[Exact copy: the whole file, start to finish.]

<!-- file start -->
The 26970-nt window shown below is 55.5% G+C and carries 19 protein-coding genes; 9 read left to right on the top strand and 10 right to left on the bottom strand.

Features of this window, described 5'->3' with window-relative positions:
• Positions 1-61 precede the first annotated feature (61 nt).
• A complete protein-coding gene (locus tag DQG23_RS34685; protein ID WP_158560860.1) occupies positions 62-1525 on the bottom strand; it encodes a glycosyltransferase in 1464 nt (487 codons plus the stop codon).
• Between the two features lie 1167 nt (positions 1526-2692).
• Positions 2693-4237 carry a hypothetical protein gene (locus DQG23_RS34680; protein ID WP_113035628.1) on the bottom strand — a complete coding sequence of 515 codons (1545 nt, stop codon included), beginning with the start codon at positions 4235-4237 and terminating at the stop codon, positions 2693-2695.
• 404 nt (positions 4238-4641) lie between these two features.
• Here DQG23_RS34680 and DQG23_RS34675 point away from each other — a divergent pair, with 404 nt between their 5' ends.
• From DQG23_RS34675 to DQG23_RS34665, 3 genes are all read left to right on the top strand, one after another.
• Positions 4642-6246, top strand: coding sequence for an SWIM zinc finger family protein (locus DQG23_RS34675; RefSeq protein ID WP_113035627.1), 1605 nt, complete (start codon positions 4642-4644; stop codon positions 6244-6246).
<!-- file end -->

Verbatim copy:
The 26970-nt window shown below is 55.5% G+C and carries 19 protein-coding genes; 9 read left to right on the top strand and 10 right to left on the bottom strand.

Features of this window, described 5'->3' with window-relative positions:
• Positions 1-61 precede the first annotated feature (61 nt).
• A complete protein-coding gene (locus tag DQG23_RS34685; protein ID WP_158560860.1) occupies positions 62-1525 on the bottom strand; it encodes a glycosyltransferase in 1464 nt (487 codons plus the stop codon).
• Between the two features lie 1167 nt (positions 1526-2692).
• Positions 2693-4237 carry a hypothetical protein gene (locus DQG23_RS34680; protein ID WP_113035628.1) on the bottom strand — a complete coding sequence of 515 codons (1545 nt, stop codon included), beginning with the start codon at positions 4235-4237 and terminating at the stop codon, positions 2693-2695.
• 404 nt (positions 4238-4641) lie between these two features.
• Here DQG23_RS34680 and DQG23_RS34675 point away from each other — a divergent pair, with 404 nt between their 5' ends.
• From DQG23_RS34675 to DQG23_RS34665, 3 genes are all read left to right on the top strand, one after another.
• Positions 4642-6246, top strand: coding sequence for an SWIM zinc finger family protein (locus DQG23_RS34675; RefSeq protein ID WP_113035627.1), 1605 nt, complete (start codon positions 4642-4644; stop codon positions 6244-6246).